Adjust the Temperature on Your Natural Gas Water Heater and Save

Have you ever relaxed in a hot shower after a long day of work or let the dishwasher take care of your post-dinner mess? If you answered “yes” to either of these questions, you have your natural gas water heater to thank.

Your home's water heater is responsible for storing and heating about 80 gallons of water at a time. Day and night, your water heater is working to keep your water warm and your family happy.

Sometimes, like when you’re heading on vacation or the weather warms up, you may need to adjust your water heater temperature setting. Knowing how to adjust the temperature can help protect your family, reduce your energy consumption and ultimately save you money. And the best part? It’s easy. Here’s how to do it yourself:

Saving energy and money doesn’t get much simpler than that! Here’s a few helpful tips to adjusting the settings on your water heater:
  • Find the Dial: Before you begin, know where your temperature dial is located. While older natural gas heaters may have the temperature dial behind a removable panel, newer tanks, like the one in the video, have the water heater temperature adjustment knob on the outside. If your dial is behind the control panel, you may need a screwdriver to gain access to it.    
  • Your Manual Knows Best: Every water heater model is different. Some may have dials that mark the temperatures in degrees Fahrenheit, while others may have numbers or letters to indicate temperature settings. Always consult your manual to understand which symbol corresponds to which temperature.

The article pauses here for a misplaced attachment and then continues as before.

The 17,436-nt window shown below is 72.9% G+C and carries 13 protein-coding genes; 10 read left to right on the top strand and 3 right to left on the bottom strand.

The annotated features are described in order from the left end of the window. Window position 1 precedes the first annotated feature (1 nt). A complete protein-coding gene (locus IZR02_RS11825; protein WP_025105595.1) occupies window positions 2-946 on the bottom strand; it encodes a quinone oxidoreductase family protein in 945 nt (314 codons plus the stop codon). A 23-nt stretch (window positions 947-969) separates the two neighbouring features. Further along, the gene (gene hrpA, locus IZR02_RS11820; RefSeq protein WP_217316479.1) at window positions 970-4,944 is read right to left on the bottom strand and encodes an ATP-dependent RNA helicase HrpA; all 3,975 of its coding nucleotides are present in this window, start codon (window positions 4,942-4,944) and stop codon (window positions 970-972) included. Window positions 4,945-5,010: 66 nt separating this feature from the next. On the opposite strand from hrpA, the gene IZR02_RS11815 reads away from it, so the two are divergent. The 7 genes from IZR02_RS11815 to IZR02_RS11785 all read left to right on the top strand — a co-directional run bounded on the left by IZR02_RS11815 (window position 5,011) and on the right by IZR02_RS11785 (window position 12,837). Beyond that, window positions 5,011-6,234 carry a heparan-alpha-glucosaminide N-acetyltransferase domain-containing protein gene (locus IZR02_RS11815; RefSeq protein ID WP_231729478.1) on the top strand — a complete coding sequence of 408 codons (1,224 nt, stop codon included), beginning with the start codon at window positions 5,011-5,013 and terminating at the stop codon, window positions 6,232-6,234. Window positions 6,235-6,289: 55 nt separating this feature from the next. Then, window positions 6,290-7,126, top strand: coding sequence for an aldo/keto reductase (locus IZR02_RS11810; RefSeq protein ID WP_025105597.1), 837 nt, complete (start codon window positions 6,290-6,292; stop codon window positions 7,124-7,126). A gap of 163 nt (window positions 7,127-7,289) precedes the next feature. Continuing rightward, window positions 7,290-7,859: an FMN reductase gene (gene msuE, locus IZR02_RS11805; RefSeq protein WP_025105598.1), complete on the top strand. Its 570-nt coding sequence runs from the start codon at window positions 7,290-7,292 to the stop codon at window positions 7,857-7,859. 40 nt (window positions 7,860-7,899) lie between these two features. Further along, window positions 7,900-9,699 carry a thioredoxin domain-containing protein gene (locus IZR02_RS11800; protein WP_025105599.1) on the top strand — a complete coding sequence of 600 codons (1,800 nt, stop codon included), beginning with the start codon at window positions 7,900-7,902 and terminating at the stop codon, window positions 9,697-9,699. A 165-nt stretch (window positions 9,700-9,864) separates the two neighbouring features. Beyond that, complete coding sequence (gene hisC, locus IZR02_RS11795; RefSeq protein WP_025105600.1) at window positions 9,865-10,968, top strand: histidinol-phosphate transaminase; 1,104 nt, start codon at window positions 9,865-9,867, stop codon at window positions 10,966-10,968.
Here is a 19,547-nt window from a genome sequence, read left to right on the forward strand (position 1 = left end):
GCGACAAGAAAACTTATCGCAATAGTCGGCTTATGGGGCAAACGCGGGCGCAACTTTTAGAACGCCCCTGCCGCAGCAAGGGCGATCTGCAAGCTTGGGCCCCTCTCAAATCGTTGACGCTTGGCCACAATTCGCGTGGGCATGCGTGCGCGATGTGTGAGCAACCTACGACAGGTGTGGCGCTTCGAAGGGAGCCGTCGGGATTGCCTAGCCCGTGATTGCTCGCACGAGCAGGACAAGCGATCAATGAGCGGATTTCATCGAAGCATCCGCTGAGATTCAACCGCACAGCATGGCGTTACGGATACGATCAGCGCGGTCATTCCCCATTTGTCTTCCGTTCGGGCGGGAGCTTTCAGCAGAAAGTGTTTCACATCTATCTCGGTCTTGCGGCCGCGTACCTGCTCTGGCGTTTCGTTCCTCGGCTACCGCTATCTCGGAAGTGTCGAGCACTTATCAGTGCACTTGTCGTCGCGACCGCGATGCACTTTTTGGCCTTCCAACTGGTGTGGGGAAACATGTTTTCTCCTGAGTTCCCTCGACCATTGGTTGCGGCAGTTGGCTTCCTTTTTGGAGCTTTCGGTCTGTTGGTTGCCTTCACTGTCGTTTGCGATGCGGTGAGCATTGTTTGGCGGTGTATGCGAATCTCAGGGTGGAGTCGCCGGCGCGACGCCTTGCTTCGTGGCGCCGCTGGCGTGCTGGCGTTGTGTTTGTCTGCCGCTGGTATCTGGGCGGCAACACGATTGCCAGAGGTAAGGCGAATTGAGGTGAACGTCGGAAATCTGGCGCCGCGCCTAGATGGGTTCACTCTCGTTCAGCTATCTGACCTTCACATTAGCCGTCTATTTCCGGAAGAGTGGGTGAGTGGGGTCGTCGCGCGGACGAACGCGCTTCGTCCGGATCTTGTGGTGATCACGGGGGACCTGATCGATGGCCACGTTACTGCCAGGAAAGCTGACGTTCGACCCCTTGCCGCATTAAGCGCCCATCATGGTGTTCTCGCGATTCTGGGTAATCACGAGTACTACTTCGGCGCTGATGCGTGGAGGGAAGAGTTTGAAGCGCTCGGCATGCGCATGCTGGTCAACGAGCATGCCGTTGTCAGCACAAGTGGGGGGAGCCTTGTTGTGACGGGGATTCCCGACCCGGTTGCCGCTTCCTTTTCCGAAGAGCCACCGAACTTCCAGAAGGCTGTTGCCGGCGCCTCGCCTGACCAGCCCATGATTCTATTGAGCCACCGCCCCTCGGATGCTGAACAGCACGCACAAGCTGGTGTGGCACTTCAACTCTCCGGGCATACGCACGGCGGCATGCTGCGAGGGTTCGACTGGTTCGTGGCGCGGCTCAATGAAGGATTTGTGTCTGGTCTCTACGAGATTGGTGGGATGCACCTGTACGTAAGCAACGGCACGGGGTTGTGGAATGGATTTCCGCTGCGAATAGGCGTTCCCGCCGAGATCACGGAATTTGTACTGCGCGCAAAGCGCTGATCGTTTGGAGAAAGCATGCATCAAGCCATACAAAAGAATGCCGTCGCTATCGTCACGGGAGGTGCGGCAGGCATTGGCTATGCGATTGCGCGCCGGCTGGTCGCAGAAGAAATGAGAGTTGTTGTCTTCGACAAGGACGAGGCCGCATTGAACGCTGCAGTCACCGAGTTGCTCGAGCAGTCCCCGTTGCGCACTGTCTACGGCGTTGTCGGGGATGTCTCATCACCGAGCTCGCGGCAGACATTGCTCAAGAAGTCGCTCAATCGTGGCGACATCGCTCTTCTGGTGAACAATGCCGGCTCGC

• Make Your Mark: Set the temperature of your water heater by aligning your selected temperature with the marker on the outside of your dial. For newer models, this may be a triangle or a line just outside the dial.
  • Know the Ideal Setting: The best setting for gas water heaters is around 115 to 120 degrees Fahrenheit. Oftentimes, water heaters will have additional options to either lower or increase the temperature of the water inside. In the case of the video’s water heater, A, B and C each have an increase of about 10 degrees. Be careful: you should maintain a safe water heater temperature and setting it too high may result in scalding water that could hurt your family and lead to higher energy costs.
  • Even Water Heaters Need Vacation: If you’re heading out of town, don’t forget to set your hot water heater to vacation mode. This is done by simply turning the dial counter-clockwise. This will ensure the water inside is heated less frequently, therefore helping you save money and energy. When you get back, simply return the dial to the ideal setting to reheat the water inside. You should be back to warm showers within 20 to 30 minutes!

It’s that easy! Are your savings getting hotter – or is it just your water heater?  

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